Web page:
Employees who refuse to be tested, without a justifiable reason, might be managed under the company’s disciplinary policy for failure to follow a reasonable management instruction. Covid-19 is a notifiable disease so if cases of Covid-19 are identified then the relevant authorities must be informed and the NHS Test and Trace service will be activated.
Not all workplaces will find it is appropriate or necessary to introduce testing as a control measure. Industry-specific guidance is available from the www.gov.co.uk website, but be sure to keep checking for updates as it continues to be updated regularly.
Most workplaces are making it possible for staff to wear face coverings if they choose to do so, but in some settings, it is mandatory to wear gowns and a face mask which is certified to filter coronavirus (such as N95). The Company Risk Assessment will determine which staff must and which staff can wear PPE.
The UK Government is now advising that people should wear a face-covering in public spaces (including workplaces) where social distancing is not possible. This is to slow down the spread of the virus and is aimed mainly at reducing the number of particles entering the atmosphere around the wearer, and not protecting the wearer from those around them.
Employees who refuse to wear PPE deemed mandatory would be breaching health and safety conditions and can be managed under company workplace rules and policies (i.e. the Disciplinary Procedure).
Testing is now available for any person suspecting that they may have Covid-19. A test can be organised by the employer or by the individual themselves. Tests can be organised online using the NHS website.
If a person is contacted by the NHS Test and Trace service they will be told to self-isolate for 14 days from the day that they were last in contact with the person that has tested positive. If this person develops symptoms they should order a test and the cycle begins again for them.
The Test and Trace service is explained in full details in the government guidance. If it is deemed that there is a localised outbreak of coronavirus in the workplace (a cluster or a hotspot) then the workplace may be forced to ‘lockdown’ temporarily.
Now that we understand more about how coronavirus is impacting us on a daily basis and how to manage the practical aspects of returning more people to the workplace, we can start to improve our preparedness. But it is important to remember that any strategy built around the reopening of the workplace must be developed as an emergent strategy as we could be forced into lockdown again at any given moment. Remember Covid is riddled with VUCA – Volatility,
Uncertainty, Complexity and Ambiguity.
Being aware + being ready = being prepared. Despite the uncertainty, there are steps that HR professionals can take now to prepare for returning workers:
1. Read government guidance and NHS information about the coronavirus. Understand as much about this virus as you can so that you have sufficient knowledge to answer questions and predict behaviours.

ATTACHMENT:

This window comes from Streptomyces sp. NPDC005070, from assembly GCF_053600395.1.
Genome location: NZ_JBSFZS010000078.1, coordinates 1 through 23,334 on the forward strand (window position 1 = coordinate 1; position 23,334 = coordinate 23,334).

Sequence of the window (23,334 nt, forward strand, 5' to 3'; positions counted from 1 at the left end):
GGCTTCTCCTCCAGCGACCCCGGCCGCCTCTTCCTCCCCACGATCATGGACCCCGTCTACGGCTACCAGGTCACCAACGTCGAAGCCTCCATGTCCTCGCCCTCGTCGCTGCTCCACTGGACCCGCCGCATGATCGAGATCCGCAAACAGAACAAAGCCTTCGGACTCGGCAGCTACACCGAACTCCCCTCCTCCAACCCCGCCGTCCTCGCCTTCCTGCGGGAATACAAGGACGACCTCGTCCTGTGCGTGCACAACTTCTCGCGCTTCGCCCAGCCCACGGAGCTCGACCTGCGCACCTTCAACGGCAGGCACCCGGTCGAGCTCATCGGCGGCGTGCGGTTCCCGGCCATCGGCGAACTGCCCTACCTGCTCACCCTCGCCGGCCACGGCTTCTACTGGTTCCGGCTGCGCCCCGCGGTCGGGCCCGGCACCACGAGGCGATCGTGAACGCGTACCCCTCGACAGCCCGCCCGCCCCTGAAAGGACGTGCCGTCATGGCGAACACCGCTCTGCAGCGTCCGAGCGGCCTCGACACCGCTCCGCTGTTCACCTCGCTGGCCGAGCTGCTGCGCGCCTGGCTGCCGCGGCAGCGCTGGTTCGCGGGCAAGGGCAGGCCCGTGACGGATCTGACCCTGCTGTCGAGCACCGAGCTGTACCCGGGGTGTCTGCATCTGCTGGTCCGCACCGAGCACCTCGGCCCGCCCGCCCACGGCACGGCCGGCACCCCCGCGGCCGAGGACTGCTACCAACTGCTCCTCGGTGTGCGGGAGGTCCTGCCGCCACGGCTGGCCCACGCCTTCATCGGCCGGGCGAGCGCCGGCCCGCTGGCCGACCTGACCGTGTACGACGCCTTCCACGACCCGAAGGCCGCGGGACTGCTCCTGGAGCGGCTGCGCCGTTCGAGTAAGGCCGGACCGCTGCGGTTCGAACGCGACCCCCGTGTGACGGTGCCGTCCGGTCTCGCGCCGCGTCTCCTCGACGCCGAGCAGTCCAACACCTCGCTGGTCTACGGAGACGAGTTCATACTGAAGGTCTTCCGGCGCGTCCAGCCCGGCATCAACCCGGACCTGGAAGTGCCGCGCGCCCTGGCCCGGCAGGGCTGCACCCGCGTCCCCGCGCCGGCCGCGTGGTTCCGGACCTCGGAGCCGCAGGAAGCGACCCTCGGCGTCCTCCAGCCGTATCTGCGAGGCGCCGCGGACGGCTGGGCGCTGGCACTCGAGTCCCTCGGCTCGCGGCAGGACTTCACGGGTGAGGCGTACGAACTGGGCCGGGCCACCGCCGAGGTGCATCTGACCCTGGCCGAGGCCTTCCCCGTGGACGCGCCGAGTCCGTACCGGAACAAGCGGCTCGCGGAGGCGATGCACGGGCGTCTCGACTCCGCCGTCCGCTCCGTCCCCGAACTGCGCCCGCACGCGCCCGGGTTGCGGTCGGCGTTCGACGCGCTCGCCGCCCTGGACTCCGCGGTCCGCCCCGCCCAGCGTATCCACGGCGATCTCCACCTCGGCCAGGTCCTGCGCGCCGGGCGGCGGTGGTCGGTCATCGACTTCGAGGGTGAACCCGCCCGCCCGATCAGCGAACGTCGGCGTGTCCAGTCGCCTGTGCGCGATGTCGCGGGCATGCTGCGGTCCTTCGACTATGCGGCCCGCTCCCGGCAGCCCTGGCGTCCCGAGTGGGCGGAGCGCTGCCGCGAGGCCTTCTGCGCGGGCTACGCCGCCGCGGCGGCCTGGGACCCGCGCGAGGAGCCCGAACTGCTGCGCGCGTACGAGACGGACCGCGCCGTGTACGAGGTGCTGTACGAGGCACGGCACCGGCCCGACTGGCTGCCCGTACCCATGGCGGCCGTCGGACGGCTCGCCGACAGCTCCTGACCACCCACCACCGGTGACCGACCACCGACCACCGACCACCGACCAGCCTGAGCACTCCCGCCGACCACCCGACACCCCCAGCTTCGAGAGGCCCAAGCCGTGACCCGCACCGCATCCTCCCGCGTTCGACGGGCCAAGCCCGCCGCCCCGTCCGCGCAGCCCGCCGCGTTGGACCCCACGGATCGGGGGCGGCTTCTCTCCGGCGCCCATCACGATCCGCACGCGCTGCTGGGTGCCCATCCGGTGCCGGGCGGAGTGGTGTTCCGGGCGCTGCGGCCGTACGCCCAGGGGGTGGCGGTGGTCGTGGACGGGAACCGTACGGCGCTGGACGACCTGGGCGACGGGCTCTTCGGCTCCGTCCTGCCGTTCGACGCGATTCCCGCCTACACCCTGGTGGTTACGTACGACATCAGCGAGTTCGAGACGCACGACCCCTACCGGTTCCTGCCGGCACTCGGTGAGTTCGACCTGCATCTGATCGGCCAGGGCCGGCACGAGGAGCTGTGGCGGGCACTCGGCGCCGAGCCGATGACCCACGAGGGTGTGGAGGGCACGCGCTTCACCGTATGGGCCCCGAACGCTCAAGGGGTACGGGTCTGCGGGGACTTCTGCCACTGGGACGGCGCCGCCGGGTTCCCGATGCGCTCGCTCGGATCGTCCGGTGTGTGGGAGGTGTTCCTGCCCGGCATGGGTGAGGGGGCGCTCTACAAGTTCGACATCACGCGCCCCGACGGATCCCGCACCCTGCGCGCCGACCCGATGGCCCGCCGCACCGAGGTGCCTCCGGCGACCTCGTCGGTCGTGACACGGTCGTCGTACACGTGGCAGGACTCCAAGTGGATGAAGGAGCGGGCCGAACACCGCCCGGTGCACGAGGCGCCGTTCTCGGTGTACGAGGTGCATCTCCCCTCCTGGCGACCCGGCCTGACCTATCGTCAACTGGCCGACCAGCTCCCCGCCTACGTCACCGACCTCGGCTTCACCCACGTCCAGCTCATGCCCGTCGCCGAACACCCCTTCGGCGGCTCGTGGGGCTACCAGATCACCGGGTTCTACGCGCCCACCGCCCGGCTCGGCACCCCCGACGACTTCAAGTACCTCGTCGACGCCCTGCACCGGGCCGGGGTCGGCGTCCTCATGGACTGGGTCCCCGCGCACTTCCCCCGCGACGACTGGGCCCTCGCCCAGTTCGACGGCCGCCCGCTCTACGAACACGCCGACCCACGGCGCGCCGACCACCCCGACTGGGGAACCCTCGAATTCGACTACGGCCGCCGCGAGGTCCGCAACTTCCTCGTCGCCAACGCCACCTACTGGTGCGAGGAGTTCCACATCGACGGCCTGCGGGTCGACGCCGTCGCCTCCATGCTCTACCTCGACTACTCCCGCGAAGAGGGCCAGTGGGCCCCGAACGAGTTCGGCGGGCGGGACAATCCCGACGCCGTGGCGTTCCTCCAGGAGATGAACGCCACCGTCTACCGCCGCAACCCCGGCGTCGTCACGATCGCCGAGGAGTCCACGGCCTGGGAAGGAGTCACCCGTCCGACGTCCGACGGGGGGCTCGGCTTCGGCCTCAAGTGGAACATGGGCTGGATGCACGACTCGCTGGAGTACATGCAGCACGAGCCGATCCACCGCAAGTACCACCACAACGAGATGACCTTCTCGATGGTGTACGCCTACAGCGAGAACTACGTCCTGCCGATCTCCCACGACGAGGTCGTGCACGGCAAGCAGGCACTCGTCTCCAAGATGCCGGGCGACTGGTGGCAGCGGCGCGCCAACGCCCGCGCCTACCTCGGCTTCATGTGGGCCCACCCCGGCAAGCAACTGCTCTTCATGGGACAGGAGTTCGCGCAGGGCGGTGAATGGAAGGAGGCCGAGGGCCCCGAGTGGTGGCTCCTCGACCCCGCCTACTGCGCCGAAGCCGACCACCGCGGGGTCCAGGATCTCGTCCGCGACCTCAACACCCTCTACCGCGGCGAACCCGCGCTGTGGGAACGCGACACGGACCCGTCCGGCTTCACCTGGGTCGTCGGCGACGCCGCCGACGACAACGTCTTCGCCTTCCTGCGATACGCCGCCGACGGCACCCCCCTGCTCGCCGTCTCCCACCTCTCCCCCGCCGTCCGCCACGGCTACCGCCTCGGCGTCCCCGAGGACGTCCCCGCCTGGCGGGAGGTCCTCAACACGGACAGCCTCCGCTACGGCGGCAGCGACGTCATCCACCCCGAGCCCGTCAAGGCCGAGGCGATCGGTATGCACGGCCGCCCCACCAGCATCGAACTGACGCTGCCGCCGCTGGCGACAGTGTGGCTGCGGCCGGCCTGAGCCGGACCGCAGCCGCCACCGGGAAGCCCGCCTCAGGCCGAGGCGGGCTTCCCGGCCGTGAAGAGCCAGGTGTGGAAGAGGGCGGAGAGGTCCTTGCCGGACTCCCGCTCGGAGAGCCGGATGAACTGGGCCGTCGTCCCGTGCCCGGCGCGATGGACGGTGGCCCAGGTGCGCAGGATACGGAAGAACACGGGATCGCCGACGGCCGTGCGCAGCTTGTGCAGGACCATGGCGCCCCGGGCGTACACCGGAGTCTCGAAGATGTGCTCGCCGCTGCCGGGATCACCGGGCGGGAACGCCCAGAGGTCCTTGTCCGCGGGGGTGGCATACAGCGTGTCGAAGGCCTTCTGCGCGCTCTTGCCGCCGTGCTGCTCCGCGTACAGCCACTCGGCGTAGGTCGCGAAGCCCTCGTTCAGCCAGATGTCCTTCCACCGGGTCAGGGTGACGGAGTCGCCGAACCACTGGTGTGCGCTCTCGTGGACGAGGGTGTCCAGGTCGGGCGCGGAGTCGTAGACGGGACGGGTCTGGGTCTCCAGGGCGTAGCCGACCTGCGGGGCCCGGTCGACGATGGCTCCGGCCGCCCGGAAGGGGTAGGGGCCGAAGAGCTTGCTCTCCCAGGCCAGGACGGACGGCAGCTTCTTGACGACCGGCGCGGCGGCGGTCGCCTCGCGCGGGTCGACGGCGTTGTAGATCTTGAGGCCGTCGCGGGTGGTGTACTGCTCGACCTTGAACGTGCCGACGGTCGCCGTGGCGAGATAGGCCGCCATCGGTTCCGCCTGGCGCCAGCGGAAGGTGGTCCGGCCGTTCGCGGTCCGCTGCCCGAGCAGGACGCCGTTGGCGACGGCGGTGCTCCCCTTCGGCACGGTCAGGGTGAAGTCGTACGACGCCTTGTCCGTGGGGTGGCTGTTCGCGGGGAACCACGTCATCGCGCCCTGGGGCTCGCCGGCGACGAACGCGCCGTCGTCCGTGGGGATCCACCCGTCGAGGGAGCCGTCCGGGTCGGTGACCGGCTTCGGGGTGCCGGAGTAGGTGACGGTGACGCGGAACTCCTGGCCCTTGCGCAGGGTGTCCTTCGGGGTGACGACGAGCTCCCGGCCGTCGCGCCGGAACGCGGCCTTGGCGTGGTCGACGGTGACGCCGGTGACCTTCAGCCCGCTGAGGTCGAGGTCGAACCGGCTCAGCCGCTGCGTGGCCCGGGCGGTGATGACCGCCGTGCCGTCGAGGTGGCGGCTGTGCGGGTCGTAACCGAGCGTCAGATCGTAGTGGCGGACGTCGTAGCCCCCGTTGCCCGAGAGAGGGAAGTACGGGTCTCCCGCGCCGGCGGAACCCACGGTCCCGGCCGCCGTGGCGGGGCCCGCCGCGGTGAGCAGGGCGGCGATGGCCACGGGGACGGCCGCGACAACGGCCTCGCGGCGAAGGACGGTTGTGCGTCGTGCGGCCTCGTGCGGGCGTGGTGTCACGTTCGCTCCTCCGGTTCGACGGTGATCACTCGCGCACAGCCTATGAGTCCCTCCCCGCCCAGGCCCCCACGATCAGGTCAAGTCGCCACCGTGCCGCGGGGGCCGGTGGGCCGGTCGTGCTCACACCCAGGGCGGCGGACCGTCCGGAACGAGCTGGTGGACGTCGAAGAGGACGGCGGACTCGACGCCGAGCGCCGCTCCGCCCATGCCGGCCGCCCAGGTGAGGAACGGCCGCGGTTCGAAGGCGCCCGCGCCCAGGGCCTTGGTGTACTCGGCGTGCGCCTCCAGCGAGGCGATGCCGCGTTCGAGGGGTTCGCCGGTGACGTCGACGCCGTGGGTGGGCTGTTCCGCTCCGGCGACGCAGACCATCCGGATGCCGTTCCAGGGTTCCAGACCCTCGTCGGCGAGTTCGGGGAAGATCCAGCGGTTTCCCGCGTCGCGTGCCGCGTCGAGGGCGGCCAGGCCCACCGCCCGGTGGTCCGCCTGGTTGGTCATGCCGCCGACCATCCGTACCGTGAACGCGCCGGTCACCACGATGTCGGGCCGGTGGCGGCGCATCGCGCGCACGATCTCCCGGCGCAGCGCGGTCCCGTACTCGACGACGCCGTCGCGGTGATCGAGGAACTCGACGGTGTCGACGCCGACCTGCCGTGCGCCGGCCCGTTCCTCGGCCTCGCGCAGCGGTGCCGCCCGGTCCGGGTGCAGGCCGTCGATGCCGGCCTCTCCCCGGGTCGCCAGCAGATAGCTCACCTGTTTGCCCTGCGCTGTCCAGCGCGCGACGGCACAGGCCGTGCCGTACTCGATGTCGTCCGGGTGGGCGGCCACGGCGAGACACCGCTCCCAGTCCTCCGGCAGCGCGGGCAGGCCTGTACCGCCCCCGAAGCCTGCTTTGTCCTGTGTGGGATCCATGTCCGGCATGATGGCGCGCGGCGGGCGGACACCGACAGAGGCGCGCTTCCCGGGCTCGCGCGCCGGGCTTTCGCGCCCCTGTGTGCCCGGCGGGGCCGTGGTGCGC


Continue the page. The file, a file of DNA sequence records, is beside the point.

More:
2. Fully brief yourself on the Coronavirus Job Retention Scheme (CJRS) as it develops so that you can plan and prepare for the tapering off of government financial support.
3. Meet with business leaders to understand the business strategy and ask questions about how healthy the company is and if there is likely to be any impact on the staffing levels (plan ahead with this).
4. Spend time with operational managers to understand what support they require to get the practical measures in place ahead of reintegrating people back into the workplace. Be involved in the Risk Assessment process and establishing new control measures to mitigate risk. Ensure mental health and wellbeing support is available and communicated.
5. Be available to staff as a point of contact to field any concerns and anxiety. By being ‘the gatekeeper’ you are more likely to be able to manage anxiety and respond to concerns quickly and effectively.
6. Monitor, monitor, monitor. Don’t assume that once people are back to work that this is an end to it. The situation can change very quickly with track and trace so the business needs to continually review its strategy and business continuity plans to survive any further unplanned disruption.
HR is needed now more than ever as employers and employees alike are forced to adapt to these unprecedented times. The safety and wellbeing of your workers, both physically and mentally, and the latest government guidance should always be at the forefront of any decision making regarding return to work policies.
*Contact DPG or join the DPG Community, a hub of professional development and human resources to discuss issues with fellow HR professionals. We’re all in this together. DPG accept no responsibility for anyone acting on the tips and ideas in this blog as circumstances, the law, and guidance is changing by the day. Individuals, employers and organisations are advised to consult HR specialists and legal experts to explore the particular situation and the wider context at the time you need to.